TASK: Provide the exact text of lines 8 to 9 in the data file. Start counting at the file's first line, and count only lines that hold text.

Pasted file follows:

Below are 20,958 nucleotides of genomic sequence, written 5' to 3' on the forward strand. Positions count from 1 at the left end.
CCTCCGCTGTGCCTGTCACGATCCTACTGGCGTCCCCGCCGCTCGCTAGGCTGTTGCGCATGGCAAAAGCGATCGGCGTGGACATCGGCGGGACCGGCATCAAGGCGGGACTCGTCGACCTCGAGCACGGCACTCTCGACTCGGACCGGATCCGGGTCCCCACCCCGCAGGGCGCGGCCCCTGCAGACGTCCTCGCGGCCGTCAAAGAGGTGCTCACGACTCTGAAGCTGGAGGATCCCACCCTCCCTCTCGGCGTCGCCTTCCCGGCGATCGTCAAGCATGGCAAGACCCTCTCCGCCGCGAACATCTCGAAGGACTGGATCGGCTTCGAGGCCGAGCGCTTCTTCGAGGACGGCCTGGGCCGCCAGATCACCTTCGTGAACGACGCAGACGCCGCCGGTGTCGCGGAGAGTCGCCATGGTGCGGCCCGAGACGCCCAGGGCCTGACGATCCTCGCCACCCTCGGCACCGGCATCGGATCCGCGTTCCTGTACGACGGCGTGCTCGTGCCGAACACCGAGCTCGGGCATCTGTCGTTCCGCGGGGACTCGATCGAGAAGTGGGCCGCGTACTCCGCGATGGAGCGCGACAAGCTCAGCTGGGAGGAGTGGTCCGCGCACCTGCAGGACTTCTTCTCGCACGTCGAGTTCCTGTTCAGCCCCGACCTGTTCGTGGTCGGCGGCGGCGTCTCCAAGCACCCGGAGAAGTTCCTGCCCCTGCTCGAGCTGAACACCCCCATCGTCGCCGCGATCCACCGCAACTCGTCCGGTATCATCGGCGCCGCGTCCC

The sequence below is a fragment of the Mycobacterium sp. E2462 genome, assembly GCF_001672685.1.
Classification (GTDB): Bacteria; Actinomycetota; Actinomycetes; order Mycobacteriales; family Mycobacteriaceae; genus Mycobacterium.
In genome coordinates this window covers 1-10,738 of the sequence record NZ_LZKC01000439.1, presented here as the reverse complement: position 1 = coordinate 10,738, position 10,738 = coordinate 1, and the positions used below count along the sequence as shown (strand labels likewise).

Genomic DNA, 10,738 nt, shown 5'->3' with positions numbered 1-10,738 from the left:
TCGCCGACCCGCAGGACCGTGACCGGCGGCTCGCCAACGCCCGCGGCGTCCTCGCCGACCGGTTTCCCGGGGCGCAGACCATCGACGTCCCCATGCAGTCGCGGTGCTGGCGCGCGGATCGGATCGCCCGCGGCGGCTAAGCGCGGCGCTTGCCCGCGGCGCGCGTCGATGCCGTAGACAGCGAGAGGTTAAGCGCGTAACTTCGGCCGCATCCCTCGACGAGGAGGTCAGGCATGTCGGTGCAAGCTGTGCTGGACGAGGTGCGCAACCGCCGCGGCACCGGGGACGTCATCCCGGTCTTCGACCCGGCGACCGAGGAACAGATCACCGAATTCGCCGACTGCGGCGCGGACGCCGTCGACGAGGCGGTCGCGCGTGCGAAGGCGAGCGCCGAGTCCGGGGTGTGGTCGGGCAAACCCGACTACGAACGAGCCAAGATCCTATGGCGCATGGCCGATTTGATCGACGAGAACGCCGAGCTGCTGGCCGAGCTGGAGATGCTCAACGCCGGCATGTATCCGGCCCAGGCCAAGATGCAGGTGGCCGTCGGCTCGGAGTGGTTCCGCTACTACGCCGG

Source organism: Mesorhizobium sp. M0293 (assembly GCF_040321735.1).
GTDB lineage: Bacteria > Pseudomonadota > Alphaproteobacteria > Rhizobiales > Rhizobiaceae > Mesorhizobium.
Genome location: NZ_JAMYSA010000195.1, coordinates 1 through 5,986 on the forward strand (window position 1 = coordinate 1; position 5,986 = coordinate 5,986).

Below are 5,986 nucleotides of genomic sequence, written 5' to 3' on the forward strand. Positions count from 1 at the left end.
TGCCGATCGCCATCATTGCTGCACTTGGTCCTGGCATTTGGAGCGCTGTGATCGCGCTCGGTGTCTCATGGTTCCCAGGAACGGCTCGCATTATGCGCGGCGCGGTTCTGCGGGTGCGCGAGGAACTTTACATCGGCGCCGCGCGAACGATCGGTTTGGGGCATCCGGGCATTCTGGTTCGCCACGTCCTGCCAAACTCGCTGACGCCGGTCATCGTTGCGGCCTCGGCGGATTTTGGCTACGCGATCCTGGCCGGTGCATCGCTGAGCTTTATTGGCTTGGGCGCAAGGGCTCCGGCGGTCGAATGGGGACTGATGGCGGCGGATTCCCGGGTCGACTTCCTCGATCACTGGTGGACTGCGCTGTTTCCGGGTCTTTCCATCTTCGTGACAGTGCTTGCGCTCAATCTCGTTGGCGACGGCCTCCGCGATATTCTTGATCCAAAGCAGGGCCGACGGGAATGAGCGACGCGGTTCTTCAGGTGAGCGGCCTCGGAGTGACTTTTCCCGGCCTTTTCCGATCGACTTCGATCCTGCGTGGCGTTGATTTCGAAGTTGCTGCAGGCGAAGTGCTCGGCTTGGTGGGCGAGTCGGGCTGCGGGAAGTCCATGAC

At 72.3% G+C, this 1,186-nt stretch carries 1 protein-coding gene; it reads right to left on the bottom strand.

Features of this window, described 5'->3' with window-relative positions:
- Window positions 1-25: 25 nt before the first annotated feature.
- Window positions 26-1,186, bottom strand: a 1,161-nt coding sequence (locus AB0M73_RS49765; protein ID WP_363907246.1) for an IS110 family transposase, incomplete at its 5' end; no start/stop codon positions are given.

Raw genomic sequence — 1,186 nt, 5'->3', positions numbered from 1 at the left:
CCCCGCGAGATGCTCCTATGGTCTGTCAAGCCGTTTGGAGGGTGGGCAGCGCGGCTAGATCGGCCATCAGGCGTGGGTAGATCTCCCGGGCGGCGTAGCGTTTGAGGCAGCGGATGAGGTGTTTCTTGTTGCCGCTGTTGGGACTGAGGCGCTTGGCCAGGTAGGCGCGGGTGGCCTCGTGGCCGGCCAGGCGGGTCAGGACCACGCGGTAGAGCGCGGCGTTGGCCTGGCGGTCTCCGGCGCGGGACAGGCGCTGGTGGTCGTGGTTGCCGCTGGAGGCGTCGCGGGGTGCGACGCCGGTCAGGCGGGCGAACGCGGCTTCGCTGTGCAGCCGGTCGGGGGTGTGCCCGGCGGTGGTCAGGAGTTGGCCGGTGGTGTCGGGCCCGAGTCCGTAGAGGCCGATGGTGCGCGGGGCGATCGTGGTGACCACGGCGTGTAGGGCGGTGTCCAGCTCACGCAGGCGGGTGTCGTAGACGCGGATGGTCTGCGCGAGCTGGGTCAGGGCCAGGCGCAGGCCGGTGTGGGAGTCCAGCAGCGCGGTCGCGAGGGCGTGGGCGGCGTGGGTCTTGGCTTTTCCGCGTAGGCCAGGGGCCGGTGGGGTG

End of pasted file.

Source organism: Mesorhizobium sp. M0293 (assembly GCF_040321735.1).
GTDB lineage: Bacteria > Pseudomonadota > Alphaproteobacteria > Rhizobiales > Rhizobiaceae > Mesorhizobium.